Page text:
LEWISTON — A number of sites in Lewiston-Auburn where sewage sludge has been spread as fertilizer are on the state’s radar as a new round of testing for “forever chemicals” begins.

While testing to date has not shown levels of PFAS coming close to the crisis scenario experienced in the Fairfield region, Lewiston and Auburn have been designated “Tier 1” communities for state testing that will analyze every site where the sludge has been spread.

Per- and poly-fluoroalkyl substances, or PFAS, have been used for decades in a vast array of consumer goods, including nonstick cookware, stain-resistant carpeting and fabrics, waterproof clothing, and grease-resistant food packaging.

PFAS contamination in Maine has been linked to the spreading of sludge — the solid byproduct from municipal wastewater treatment — which has been used as an alternative to fertilizer since the 1970s. Since then, the chemicals have been linked to a host of health problems including cancer, kidney malfunction and immune system suppression.

The property at 276 Penley Corner Road in Auburn, owned by the Lewiston Auburn Water Pollution Control Authority, is among local sites to have received sewage sludge applications in recent years, and will likely be subject to state testing for PFAS, also known as “forever chemicals.” Russ Dillingham/Sun Journal

Officials from the Maine Department of Environmental Protection and the Lewiston Auburn Water Pollution Control Authority spoke to the Sun Journal this week about the testing.

Travis Peaslee, LAWPCA general manager, said that while the wastewater treatment plant is required to conduct its own testing at least twice a year, the upcoming tests will focus specifically on sites where sludge has been spread. He said so far, PFAS levels from LAWPCA testing are “in line, or maybe even slightly below average for the country,” which allows the plant to continue land applications.

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Peaslee said because PFAS are ubiquitous, “they will certainly be found at every single farm site,” when the state testing is conducted.

“It’s just a matter of at what level and whether or not those levels will be determined to be impactful,” he said, adding that there’s “lots and lots of uncertainty” that remains around the issue, “which is why this topic is so sensitive to these farmers out trying to make a livelihood for their families.”

In 2019, land applications of sludge became more scrutinized by state officials after an Arundel dairy farm had elevated levels of PFAS in its soil, water and milk. The Maine Department of Environmental Protection began testing sludge licensed for land applications, and if it exceeded a certain screening standard, additional testing was required to continue the program. Many treatment facilities, including LAWPCA, opted to halt their programs and send all sewage sludge to landfills.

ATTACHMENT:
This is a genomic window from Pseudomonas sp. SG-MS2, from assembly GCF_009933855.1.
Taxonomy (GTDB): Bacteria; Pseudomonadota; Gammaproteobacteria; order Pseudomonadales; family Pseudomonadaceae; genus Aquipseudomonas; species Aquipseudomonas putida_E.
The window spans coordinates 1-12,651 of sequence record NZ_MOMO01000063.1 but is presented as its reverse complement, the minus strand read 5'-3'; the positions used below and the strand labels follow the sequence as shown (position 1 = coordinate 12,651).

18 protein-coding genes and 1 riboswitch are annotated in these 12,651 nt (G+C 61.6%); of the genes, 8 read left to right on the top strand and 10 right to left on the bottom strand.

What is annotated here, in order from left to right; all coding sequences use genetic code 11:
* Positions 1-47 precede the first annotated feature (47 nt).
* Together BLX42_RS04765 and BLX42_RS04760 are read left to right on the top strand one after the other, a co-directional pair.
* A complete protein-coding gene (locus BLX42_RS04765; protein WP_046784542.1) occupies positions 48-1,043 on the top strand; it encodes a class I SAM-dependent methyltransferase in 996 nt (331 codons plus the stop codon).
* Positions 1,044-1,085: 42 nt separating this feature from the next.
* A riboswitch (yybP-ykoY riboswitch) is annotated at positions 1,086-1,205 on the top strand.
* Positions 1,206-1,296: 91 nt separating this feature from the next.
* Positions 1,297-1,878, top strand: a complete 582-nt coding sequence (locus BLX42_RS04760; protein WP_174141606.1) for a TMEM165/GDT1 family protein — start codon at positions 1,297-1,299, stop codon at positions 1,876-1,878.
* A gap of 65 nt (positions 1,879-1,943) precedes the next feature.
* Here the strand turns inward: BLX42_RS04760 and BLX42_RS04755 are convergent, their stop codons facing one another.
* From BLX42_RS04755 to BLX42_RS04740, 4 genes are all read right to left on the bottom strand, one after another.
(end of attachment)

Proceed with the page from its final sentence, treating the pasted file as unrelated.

In 2020, Fairfield became the epicenter of the crisis when elevated levels at a dairy farm led to testing that found a widespread problem, including contaminated well water for nearly 200 homes. The Maine Legislature passed a series of bills last year to address the issue, including lowering the legal limit for PFAS in drinking water, and requiring the Maine DEP to test every site where sludge has been spread.

According to the Portland Press Herald, some Fairfield wells were found to have PFAS levels that were hundreds of times higher than the 20 parts per trillion standard set by the Legislature.

Since then, the DEP has prioritized the state’s sites into four tiers to designate a schedule for testing. According to the department, the sites identified in Tier 1 were sites where at least 10,000 cubic yards of sludge had been applied to fields within half a mile of homes.

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“Live Well” is a sign on a barn at 276 Penley Corner Road in Auburn owned by the Lewiston Auburn Water Pollution Control Authority. Because sewage sludge was spread on the land there in past years, the farm is likely to be tested for PFAS under the state’s surveillance program. Russ Dillingham/Sun Journal

David Madore, deputy commissioner of the Maine Department of Environmental Protection, confirmed this week that there are at least two sites slated for testing in Lewiston-Auburn in the coming months. One is in the vicinity of Route 136 in Auburn, he said, while the other is a landfill site in Lewiston that had “utilized sludge-amended topsoil.”